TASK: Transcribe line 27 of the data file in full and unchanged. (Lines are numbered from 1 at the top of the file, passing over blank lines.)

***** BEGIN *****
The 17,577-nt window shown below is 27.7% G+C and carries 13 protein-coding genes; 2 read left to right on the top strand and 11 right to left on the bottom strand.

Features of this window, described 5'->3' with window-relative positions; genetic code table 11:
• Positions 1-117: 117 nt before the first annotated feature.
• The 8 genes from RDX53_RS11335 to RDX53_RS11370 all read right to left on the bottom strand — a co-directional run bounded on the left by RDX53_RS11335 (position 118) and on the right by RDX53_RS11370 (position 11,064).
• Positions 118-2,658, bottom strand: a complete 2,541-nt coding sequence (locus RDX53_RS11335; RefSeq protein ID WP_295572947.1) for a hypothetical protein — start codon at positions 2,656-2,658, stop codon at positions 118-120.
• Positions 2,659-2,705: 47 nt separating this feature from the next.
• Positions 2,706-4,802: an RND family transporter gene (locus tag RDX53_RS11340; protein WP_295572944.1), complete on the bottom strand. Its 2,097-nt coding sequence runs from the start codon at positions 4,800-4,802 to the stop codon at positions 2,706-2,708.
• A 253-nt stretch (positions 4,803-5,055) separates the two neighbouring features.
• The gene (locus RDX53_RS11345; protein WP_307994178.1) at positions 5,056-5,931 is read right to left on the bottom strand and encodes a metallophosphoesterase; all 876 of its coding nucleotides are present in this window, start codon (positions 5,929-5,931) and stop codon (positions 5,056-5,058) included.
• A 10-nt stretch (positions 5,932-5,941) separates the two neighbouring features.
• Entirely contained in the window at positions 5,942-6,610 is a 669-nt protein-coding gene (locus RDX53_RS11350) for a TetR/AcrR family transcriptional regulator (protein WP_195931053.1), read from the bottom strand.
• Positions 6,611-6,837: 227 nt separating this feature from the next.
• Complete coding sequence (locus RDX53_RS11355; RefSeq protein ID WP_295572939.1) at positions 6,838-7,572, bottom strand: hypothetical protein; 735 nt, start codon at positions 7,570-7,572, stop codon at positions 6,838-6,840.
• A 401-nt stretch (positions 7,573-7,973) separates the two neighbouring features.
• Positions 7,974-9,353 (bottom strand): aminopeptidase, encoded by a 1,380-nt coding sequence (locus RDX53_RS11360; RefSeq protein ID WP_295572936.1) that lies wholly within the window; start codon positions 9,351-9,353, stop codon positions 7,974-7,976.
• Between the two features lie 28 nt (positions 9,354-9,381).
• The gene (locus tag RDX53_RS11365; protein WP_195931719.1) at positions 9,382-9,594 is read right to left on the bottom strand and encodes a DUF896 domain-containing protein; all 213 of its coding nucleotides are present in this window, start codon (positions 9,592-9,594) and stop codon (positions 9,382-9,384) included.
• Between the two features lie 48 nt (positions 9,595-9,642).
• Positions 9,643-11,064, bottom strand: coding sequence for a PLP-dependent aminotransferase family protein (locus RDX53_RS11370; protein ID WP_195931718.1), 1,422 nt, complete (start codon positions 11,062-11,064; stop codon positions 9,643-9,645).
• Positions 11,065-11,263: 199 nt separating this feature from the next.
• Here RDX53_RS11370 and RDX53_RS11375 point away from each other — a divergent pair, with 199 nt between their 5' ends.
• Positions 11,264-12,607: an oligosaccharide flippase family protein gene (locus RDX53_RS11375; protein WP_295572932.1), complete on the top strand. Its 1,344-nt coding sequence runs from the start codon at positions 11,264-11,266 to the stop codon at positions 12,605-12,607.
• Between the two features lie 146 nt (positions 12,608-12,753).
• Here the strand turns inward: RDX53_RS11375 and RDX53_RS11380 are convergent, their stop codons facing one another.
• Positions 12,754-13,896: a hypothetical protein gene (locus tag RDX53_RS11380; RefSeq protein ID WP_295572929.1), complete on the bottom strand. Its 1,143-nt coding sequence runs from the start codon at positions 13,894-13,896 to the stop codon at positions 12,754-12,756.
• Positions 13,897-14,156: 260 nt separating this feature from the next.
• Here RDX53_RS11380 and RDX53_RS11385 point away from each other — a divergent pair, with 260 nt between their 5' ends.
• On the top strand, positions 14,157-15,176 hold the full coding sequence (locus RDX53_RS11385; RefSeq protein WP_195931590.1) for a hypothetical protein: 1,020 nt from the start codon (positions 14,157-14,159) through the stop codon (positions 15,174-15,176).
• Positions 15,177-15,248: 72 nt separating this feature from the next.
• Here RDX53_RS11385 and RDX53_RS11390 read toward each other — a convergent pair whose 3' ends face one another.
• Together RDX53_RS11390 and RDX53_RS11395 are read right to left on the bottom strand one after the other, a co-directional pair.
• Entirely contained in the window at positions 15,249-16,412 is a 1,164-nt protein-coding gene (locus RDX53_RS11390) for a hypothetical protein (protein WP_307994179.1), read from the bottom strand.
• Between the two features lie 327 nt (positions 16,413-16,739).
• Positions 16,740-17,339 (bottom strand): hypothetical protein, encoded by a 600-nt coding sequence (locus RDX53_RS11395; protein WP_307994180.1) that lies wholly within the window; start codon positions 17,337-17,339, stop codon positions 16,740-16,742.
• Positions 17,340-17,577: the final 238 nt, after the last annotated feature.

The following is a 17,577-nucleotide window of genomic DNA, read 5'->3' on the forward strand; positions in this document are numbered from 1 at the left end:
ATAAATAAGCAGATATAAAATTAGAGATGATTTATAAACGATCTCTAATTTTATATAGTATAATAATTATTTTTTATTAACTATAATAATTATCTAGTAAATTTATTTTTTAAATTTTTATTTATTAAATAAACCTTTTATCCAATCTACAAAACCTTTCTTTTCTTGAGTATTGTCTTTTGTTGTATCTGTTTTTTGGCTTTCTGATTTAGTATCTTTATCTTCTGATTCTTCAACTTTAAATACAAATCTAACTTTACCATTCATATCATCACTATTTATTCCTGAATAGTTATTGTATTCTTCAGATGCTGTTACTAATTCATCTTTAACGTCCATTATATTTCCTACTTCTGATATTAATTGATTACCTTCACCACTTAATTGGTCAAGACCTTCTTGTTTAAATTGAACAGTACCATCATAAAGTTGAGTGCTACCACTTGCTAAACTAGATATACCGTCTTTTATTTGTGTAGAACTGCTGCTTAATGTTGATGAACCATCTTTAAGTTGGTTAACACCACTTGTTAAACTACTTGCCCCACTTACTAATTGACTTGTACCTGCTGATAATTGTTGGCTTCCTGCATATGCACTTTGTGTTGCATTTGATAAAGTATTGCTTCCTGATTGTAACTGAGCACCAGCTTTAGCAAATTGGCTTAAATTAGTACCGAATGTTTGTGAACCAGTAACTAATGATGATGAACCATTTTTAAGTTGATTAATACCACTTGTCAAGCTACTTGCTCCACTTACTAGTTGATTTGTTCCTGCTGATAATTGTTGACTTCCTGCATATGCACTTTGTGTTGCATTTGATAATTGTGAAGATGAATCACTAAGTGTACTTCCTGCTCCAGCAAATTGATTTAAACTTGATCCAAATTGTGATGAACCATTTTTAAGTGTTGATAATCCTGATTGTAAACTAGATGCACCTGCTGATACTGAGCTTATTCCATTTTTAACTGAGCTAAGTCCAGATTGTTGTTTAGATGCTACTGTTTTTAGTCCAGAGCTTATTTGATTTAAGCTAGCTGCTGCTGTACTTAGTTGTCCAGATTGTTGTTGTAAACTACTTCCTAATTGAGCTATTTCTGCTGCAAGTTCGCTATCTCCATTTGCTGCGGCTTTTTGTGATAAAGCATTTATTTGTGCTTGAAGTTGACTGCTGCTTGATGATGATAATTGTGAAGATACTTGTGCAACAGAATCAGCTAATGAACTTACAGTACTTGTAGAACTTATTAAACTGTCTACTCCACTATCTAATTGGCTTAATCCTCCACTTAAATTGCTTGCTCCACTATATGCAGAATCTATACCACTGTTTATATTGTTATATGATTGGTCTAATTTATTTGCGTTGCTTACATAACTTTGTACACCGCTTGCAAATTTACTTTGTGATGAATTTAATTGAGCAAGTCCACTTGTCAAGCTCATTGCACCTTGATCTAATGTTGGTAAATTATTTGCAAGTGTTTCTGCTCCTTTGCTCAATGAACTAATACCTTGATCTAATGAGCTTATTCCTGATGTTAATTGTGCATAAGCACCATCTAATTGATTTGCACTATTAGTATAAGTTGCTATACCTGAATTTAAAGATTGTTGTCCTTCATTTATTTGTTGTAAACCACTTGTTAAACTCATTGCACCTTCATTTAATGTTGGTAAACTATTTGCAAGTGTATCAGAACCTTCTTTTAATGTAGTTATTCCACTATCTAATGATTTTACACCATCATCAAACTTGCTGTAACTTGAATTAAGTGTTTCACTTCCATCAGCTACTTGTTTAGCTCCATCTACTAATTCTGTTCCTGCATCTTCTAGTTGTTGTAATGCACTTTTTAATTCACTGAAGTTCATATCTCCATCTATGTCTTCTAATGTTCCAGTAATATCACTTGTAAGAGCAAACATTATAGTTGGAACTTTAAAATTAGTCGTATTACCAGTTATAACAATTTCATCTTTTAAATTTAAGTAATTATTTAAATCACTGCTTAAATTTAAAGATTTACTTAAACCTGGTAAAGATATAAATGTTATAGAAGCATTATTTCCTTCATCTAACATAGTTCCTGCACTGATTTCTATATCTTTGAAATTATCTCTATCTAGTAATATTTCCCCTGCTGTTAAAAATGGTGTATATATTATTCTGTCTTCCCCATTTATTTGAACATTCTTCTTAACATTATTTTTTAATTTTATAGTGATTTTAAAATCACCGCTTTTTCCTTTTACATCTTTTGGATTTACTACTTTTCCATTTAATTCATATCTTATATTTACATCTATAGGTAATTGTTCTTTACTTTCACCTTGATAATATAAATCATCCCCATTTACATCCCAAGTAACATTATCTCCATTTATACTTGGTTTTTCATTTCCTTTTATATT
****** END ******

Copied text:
• Here RDX53_RS11380 and RDX53_RS11385 point away from each other — a divergent pair, with 260 nt between their 5' ends.